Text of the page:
Museum planning application for new extension and development approved

New Museum Entrance concept design -Carmody Groarke © 2015

New Museum Entrance concept design -Carmody Groarke © 2015

The planned extension and redevelopment plans for Dorchester’s County Museum have finally been given the green light by West Dorset District Council.

The plans, which call for the transformation of the museum’s facilities, include a new learning centre, library, café and shop and most importantly additional gallery space.

Hidden behind the museum’s 19th century façade lie almost 4 million artefacts, charting the natural, archaeological, cultural and social history of Dorset. Regrettably, many of these hidden gems have remained just that, hidden from view and unable to tell their story…until now!

With £13 million of the £15 million target already pledged, these hidden gems will once again see the light of day, helping to illustrate, educate and inform us of our unique history.

‘We are absolutely delighted that the relevant authorities have recognised the importance and significance of the project to the local community and to the county. We can now look forward to realising our ambition to provide Dorset with the appropriate facilities in which to properly conserve, display and make accessible, our wonderful collection.’ says Dr Jon Murden, Director of Dorset County museum.

Online donations to the appeal can be made via www.tomorrowsmuseumfordorset.org

Gold coins circa 70-50BC found in Tarrant Valley - DCM © 2017

Gold coins circa 70-50BC found in Tarrant Valley – DCM © 2017

In recognition of the Museum’s unique collections and its role in furthering the knowledge of palaeontology the museum will be welcoming its largest and oldest visitor in February 2018. Dippy, the famous diplodocus skeleton replica from the National History Museum is embarking on national tour with Dorchester being his first stop.

When he was roaming the Earth, Dippy measured almost 30m in length and weighed an incredible 15 tonnes, once installed in the museum’s magnificent Victorian gallery there will be just inches to spare.

Dr Jon Murden, is understandably overjoyed at the prospect of Dippy coming to town.

“Dippy’s visit is a once in generation opportunity and as such we’re expecting a huge demand for tickets” says Jon. The museum’s online ticket reservation service will be launched very soon but visitors are advised to register their advance interest by visiting www.dorsetcountymuseum.org and visiting the Dippy page.

Working in partnership with the Jurassic Coast Trust, visitors to the museum will receive expert guided tours and experience real life time travel by visiting the Jurassic Coast and travelling back 155 million years.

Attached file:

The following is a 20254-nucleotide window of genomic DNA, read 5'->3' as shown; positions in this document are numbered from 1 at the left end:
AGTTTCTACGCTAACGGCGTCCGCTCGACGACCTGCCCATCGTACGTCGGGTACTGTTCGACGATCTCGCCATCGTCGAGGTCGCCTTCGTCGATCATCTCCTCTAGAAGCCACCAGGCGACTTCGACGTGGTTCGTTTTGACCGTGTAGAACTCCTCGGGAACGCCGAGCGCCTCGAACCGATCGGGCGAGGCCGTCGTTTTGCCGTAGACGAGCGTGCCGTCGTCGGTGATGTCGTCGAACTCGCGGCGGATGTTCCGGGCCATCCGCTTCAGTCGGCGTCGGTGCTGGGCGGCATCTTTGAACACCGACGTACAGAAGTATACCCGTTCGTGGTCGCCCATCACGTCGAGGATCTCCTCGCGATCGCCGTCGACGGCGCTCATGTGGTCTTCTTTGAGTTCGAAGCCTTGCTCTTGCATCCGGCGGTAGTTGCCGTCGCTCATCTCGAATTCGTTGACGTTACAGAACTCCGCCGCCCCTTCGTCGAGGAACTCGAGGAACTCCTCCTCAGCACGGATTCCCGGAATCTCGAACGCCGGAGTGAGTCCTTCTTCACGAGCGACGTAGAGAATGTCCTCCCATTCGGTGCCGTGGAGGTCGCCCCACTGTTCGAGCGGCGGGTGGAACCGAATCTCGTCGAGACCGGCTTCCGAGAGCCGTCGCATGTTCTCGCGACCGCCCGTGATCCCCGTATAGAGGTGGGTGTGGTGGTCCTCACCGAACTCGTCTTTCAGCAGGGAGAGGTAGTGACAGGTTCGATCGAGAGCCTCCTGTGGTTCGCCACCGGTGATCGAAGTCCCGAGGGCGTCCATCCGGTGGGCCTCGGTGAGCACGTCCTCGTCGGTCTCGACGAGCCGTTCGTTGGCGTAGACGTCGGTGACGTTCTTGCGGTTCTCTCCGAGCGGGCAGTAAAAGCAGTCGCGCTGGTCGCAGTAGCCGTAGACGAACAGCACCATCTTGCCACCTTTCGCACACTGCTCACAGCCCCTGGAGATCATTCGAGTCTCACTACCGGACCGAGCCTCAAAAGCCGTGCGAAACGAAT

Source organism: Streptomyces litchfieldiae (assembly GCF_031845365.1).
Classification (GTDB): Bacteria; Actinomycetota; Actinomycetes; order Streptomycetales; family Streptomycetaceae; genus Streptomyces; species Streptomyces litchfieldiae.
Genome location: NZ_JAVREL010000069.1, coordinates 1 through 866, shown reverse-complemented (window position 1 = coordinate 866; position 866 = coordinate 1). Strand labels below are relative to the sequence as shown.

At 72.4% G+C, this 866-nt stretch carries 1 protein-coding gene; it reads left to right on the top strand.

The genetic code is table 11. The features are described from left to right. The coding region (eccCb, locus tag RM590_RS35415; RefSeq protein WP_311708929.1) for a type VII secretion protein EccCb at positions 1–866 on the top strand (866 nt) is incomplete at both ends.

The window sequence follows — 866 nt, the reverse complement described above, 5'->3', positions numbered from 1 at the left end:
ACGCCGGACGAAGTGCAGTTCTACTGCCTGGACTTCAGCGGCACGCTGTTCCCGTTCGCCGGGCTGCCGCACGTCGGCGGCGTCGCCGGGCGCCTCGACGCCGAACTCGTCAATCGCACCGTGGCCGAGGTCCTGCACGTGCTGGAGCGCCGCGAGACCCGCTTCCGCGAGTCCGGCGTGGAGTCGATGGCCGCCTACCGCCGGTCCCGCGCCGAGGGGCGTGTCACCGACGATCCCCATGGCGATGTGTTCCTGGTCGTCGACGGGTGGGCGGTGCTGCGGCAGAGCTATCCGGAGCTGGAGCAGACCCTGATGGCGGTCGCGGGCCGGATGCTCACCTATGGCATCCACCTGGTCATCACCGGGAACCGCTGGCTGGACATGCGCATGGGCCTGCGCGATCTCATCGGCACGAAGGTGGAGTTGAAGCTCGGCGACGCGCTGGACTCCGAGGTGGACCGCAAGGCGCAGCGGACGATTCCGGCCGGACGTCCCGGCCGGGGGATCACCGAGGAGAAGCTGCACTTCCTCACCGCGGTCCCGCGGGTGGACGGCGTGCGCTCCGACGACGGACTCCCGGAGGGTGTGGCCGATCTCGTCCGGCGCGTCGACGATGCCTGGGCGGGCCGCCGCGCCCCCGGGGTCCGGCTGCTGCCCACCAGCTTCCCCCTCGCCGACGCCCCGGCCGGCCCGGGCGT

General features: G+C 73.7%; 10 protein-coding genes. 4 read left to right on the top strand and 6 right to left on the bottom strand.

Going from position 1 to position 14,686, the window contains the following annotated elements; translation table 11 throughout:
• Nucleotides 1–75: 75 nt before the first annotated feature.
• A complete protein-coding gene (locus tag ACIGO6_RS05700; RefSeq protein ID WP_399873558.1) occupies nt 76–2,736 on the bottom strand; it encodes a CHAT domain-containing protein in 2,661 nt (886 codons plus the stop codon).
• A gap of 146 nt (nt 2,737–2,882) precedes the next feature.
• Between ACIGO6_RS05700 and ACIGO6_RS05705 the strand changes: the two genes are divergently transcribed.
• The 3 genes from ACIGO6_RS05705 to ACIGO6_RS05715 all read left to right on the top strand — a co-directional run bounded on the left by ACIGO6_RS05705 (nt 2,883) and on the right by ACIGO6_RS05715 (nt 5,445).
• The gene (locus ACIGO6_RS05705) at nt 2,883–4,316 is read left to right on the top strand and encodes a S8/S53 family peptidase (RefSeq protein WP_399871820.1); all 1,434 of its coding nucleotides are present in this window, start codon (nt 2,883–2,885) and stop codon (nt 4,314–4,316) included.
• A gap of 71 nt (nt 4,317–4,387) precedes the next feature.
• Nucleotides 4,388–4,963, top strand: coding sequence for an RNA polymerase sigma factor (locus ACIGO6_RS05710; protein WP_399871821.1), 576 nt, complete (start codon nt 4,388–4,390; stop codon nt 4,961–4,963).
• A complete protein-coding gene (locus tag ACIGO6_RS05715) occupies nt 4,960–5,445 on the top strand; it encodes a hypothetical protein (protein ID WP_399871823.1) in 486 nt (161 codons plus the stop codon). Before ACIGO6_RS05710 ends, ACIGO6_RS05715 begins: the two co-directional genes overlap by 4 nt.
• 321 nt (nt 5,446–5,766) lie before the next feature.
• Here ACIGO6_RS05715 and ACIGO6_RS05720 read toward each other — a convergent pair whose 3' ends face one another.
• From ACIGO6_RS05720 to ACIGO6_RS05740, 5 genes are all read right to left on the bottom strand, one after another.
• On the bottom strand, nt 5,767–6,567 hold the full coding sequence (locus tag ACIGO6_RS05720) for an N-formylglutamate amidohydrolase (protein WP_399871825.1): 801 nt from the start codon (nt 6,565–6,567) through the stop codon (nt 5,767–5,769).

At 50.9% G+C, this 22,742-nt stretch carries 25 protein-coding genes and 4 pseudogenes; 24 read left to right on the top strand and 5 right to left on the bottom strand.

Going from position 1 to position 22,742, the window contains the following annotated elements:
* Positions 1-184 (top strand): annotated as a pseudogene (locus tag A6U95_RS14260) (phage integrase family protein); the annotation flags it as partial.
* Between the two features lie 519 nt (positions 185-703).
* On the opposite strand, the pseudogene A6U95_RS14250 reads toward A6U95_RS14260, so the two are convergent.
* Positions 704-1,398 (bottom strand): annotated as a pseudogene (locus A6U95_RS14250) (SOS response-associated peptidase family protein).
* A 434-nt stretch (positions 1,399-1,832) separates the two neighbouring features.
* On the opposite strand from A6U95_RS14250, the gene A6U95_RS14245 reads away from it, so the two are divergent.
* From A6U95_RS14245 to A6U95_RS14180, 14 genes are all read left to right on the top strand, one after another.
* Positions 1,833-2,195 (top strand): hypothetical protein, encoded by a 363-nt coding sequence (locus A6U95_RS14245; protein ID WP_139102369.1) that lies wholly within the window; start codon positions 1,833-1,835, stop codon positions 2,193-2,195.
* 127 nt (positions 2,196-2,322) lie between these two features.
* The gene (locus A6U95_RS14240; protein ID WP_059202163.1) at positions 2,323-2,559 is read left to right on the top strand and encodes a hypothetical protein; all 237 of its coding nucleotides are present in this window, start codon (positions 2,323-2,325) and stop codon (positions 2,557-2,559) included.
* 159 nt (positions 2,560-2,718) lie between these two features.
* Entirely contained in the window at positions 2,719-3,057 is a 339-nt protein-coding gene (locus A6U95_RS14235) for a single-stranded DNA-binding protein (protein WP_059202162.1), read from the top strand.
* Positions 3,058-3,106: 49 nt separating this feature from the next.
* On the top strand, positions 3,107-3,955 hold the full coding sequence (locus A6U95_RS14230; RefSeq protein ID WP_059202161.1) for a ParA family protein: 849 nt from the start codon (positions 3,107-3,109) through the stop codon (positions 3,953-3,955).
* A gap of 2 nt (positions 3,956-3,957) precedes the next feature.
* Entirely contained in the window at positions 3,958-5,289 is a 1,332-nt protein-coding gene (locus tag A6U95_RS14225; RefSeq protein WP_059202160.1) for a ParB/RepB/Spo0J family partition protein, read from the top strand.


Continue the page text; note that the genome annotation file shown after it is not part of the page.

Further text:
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Come and Smile at a Crocodile….

The Swanage Crocodile - Goniopholis kiplingi

The Swanage Crocodile – Goniopholis kiplingi

A 140 million year old crocodile found on the Jurassic Coast is going on display at Dorset County Museum.

The 60cm long skull dates from the Cretaceous Period of geological time, around 140 million years ago. It was found in 2007 near Swanage by Richard Edmonds, Earth Science Manager for the Jurassic Coast World Heritage Site team. Richard said, “It was a really lucky find. A part of my job is to monitor the condition of the rocks and fossils along the World Heritage Site but you don’t expect to find something this spectacular without spending a lot more time on the coast. I have collected fossils for thirty years but this is a once in a lifetime find.”

The ‘Swanage Snapper’ fossil has recently been studied at Bristol University and has been found to be a new species. The full name is Goniopholis kiplingi in homage to British author and nature enthusiast Rudyard Kipling whose crocodile characters feature in stories such as the Just So Stories tales. He would have enjoyed the idea of this prehistoric creature waiting just under the surface of a warm freshwater lagoon to ambush unsuspecting prey. Dinosaurs emerging from lush tropical foliage to take a drink would have been gripped by powerful jaws and rolled beneath the water until drowned or crushed to death.

Just So Stories by Rudyard Kipling

Just So Stories by Rudyard Kipling

However, this crocodile did not have everything its own way – on top of the skull are bite marks from another crocodile, possibly even larger, which bit down with such force that the conical marks of its teeth are still visible today. The crocodile skull is very well preserved, having been buried quite rapidly by lagoon sediment, although its teeth rotted out before this took place. It was slightly flattened by the sediment’s weight before it hardened into rock and is surrounded by fossil shellfish, along with a turtle shell plate and a poo (thankfully fossilised too). Curators at Dorset County Museum are grateful to Jurassic Coast Trust for funding the project and Mowlam Metalcraft for providing the mount for the new display.

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